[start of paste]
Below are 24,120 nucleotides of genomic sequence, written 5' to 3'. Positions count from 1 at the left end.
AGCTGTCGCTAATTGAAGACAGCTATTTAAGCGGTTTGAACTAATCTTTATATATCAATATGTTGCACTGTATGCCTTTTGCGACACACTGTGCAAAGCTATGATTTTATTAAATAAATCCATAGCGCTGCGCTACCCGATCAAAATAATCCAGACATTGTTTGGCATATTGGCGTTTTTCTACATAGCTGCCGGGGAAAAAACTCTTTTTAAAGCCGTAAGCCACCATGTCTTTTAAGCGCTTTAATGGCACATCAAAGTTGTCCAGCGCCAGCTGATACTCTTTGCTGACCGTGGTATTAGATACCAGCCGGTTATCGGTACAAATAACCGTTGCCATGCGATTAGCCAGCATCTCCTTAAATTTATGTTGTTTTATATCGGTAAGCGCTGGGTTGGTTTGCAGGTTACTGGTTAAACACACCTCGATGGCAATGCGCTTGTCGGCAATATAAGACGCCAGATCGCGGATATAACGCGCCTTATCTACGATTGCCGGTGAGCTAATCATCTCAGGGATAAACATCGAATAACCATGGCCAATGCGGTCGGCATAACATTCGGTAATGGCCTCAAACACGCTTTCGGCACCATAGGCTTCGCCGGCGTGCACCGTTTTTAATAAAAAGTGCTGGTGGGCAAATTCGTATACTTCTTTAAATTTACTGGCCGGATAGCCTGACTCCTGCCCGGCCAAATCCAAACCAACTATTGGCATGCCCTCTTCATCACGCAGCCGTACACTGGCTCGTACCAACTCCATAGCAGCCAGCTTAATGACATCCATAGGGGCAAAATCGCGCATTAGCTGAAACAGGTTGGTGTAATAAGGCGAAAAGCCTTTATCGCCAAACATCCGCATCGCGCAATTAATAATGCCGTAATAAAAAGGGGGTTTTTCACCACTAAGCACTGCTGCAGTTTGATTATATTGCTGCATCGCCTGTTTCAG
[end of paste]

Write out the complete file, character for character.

Below are 24,120 nucleotides of genomic sequence, written 5' to 3'. Positions count from 1 at the left end.
AGCTGTCGCTAATTGAAGACAGCTATTTAAGCGGTTTGAACTAATCTTTATATATCAATATGTTGCACTGTATGCCTTTTGCGACACACTGTGCAAAGCTATGATTTTATTAAATAAATCCATAGCGCTGCGCTACCCGATCAAAATAATCCAGACATTGTTTGGCATATTGGCGTTTTTCTACATAGCTGCCGGGGAAAAAACTCTTTTTAAAGCCGTAAGCCACCATGTCTTTTAAGCGCTTTAATGGCACATCAAAGTTGTCCAGCGCCAGCTGATACTCTTTGCTGACCGTGGTATTAGATACCAGCCGGTTATCGGTACAAATAACCGTTGCCATGCGATTAGCCAGCATCTCCTTAAATTTATGTTGTTTTATATCGGTAAGCGCTGGGTTGGTTTGCAGGTTACTGGTTAAACACACCTCGATGGCAATGCGCTTGTCGGCAATATAAGACGCCAGATCGCGGATATAACGCGCCTTATCTACGATTGCCGGTGAGCTAATCATCTCAGGGATAAACATCGAATAACCATGGCCAATGCGGTCGGCATAACATTCGGTAATGGCCTCAAACACGCTTTCGGCACCATAGGCTTCGCCGGCGTGCACCGTTTTTAATAAAAAGTGCTGGTGGGCAAATTCGTATACTTCTTTAAATTTACTGGCCGGATAGCCTGACTCCTGCCCGGCCAAATCCAAACCAACTATTGGCATGCCCTCTTCATCACGCAGCCGTACACTGGCTCGTACCAACTCCATAGCAGCCAGCTTAATGACATCCATAGGGGCAAAATCGCGCATTAGCTGAAACAGGTTGGTGTAATAAGGCGAAAAGCCTTTATCGCCAAACATCCGCATCGCGCAATTAATAATGCCGTAATAAAAAGGGGGTTTTTCACCACTAAGCACTGCTGCAGTTTGATTATATTGCTGCATCGCCTGTTTCAG